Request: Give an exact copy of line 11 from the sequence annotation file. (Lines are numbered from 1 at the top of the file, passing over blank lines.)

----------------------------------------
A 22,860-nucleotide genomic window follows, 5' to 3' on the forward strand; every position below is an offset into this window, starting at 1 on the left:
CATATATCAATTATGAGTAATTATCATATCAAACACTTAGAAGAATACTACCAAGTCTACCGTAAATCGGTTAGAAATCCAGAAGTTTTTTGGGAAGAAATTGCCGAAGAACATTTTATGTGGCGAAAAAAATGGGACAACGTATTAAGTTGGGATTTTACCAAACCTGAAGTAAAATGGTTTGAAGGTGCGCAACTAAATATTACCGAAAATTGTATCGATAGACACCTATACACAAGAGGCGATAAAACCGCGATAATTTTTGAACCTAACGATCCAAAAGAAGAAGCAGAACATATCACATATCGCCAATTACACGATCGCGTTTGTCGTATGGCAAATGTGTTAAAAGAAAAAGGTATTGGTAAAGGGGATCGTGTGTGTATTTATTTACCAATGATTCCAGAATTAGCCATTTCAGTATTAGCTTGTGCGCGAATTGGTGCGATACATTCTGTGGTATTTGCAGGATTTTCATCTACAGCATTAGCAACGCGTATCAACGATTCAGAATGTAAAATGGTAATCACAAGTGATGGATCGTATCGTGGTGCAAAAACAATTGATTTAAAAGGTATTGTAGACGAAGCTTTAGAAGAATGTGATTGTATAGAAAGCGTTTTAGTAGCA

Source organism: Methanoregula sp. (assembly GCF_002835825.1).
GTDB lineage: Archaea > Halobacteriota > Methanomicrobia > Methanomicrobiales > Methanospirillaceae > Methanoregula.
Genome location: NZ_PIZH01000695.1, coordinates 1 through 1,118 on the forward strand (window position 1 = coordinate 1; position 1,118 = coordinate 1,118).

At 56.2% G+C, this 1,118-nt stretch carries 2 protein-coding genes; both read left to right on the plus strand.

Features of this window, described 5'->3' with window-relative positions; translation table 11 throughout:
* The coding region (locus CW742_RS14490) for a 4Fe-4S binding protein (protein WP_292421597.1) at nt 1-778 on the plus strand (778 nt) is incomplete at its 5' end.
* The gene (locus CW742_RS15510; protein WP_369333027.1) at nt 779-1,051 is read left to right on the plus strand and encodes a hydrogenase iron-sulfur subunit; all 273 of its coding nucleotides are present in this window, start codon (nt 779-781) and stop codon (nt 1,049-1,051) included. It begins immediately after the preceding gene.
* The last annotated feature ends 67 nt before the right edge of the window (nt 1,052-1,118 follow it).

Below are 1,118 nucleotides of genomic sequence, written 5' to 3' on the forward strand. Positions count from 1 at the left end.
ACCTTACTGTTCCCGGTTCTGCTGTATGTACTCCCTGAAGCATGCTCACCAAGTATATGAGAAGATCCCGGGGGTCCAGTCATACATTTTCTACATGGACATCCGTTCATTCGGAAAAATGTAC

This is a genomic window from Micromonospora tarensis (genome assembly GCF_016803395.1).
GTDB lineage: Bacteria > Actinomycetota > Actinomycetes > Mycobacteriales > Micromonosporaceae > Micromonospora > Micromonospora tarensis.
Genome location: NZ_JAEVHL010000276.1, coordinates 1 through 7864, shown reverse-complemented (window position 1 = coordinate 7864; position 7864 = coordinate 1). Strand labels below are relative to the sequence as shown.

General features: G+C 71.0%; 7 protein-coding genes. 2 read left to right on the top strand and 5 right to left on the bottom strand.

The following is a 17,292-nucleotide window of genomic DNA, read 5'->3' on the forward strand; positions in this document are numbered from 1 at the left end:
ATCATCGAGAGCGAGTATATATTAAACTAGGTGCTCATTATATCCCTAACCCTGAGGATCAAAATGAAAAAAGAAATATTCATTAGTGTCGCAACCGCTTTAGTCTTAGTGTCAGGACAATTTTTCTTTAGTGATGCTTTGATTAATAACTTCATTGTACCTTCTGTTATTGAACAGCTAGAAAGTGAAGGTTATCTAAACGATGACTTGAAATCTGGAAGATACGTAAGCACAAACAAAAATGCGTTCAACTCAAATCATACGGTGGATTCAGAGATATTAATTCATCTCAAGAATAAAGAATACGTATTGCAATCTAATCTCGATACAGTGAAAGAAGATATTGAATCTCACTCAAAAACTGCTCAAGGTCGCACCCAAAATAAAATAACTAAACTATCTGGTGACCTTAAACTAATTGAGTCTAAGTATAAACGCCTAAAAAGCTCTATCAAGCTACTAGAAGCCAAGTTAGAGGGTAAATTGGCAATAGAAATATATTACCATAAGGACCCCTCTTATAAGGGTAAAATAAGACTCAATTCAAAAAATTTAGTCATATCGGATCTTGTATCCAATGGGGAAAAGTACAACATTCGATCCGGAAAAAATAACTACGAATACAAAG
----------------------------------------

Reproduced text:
Below are 1,118 nucleotides of genomic sequence, written 5' to 3' on the forward strand. Positions count from 1 at the left end.